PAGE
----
Program Overview

The Clinical Psychology Graduate Training Program was established in the mid-1940s, and was represented at the original Boulder Conference in 1949. That same year the program was accredited by the American Psychological Association, and was, in fact, among the first wave of clinical programs to be accredited by the APA. The program has been continuously accredited since. The Clinical Program is a member of the Council of University Directors of Clinical Training, the Council of Clinical Health Psychology Training Programs, and the Academy of Psychological Science. Our Clinical Training Program has produced hundreds of graduates who have spread the Kansas influence throughout the world.

The University of Kansas was established in 1865 with three faculty members and 55 students. Two years later the first recognizable psychology course, “mental philosophy”, was taught by newly named chancellor John Fraser. It is fitting that the Department of Psychology is currently located in Fraser Hall. Psychology was part of the Department of Philosophy until 1916 when the Department of Psychology was formed, although the first clinical course, “psycho-therapy” was offered in 1910. In 1929 two University of Kansas psychology students, Edwin B. Newman and Frederick H. Lewis, conceived of the (now) international honor society, Psy Chi. Today the Department of Psychology has more than 1000 majors, over 25 faculty members, and offers Doctoral Programs in several areas. The University has grown to its present faculty of almost 2,000 with approximately 28,000 students, over 6,000 of whom are in the Graduate School. Accredited by the North Central Association of Colleges and Schools, the University also belongs to the select American Association of Universities, which reflects quality graduate education and research. Also, because of its emphasis on graduate education and research, the University is rated as a Carnegie I Research University.

Clinical Science Training Model

The program adheres to a clinical science model of training. We believe that competent clinical practitioners must understand, appreciate, and apply the science associated with effective clinical interventions, and that competent clinical researchers must have first-hand experience with clinical disorders that is both broad and in-depth. Accordingly, we aim to produce professionals who demonstrate mastery of knowledge in the field of scientific psychology and who will have (1) the ability to generate new scientific knowledge and theory related to the field of psychology, and (2) can make independent contributions to the evolving base of skills and scientific knowledge required for clinical practice. We thus strive to prepare students who can advance knowledge that promotes psychological well-being and health, and who are prepared to be leaders in the field who can influence psychological clinical science through research, practice and policy. Moreover, our objective is to train graduates who approach all their work from a strong ethical foundation.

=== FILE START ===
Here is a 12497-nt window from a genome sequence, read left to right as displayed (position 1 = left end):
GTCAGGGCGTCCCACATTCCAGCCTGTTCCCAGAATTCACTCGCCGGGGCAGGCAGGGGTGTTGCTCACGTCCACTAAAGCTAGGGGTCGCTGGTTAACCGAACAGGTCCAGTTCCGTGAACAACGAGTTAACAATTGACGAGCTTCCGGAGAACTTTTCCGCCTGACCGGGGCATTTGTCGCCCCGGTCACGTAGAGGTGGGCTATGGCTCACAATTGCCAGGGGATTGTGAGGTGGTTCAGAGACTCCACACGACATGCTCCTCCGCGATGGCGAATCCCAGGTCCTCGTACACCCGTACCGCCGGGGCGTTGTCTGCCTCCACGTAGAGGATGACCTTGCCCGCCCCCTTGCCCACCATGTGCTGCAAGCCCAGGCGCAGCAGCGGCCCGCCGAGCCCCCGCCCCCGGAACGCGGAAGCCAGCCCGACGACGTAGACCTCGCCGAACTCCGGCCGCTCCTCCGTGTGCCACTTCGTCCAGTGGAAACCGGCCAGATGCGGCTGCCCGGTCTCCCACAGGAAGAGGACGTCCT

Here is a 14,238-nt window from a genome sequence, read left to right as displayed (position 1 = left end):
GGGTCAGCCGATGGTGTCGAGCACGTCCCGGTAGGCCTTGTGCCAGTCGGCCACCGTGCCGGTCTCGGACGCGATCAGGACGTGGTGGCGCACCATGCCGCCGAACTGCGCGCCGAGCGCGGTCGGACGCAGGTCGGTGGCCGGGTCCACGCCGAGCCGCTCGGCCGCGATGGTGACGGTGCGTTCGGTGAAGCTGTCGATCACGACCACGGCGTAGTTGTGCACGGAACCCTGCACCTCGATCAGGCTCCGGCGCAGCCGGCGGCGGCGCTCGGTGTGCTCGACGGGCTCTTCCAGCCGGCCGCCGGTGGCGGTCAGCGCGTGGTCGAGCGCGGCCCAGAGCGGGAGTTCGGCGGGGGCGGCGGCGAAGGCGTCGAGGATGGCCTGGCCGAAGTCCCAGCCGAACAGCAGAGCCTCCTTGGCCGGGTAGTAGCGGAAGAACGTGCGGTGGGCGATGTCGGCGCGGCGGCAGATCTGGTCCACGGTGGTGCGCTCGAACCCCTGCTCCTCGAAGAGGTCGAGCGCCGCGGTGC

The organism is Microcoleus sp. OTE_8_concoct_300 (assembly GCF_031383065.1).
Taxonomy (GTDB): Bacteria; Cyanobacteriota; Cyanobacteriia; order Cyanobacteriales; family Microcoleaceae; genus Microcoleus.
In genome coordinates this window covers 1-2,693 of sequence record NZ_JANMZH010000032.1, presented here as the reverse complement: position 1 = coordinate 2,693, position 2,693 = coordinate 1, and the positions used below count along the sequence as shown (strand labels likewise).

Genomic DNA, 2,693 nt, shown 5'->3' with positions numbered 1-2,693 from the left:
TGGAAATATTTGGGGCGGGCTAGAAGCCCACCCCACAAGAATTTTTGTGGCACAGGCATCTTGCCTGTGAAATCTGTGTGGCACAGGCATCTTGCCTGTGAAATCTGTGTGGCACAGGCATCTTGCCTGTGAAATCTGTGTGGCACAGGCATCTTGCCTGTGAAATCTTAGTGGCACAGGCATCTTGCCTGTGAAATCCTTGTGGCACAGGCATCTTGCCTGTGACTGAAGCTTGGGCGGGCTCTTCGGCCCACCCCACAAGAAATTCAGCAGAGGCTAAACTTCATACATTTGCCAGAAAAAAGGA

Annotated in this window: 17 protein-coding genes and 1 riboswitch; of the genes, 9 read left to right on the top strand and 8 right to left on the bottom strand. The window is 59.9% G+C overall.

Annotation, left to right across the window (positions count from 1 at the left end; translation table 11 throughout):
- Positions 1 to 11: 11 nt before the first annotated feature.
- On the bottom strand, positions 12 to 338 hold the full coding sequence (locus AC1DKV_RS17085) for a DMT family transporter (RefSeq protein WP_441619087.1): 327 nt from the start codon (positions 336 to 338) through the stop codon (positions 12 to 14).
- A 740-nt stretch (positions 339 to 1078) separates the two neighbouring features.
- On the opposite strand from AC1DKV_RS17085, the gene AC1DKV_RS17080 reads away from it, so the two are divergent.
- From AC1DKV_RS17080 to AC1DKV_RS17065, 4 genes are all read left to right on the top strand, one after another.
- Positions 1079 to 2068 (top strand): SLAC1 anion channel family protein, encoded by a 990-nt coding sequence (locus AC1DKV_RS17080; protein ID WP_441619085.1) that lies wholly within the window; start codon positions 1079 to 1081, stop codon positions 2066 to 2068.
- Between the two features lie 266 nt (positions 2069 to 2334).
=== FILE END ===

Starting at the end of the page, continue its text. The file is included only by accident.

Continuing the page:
The Clinical Program is composed of the General Program and the Clinical Health Track (i.e., Major Area of Study in Clinical Health Psychology). The Director of Clinical Training oversees the entirety of the clinical program, and administers the policies and procedures approved by the Clinical faculty. Graduate student representatives also participate in all major committees in the Program.

It is important to note that the Clinical Psychology Doctoral Training Program at the University of Kansas values cultural and individual diversity in all their manifestations (e.g., age, disability, ethnicity, sex, gender identity, national origin, race, religion, culture, sexual orientation, and socio-economic status). Not only does the program not discriminate in any aspect of educational training, it also does not restrict any aspect of program access or completion of the program based on cultural or individual diversity. Indeed, the program strongly welcomes diversity of all types.


One of 34 U.S. public institutions in the prestigious Association of American Universities
44 nationally ranked graduate programs.
—U.S. News & World Report
Top 50 nationwide for size of library collection.
5th nationwide for service to veterans —"Best for Vets: Colleges," Military Times
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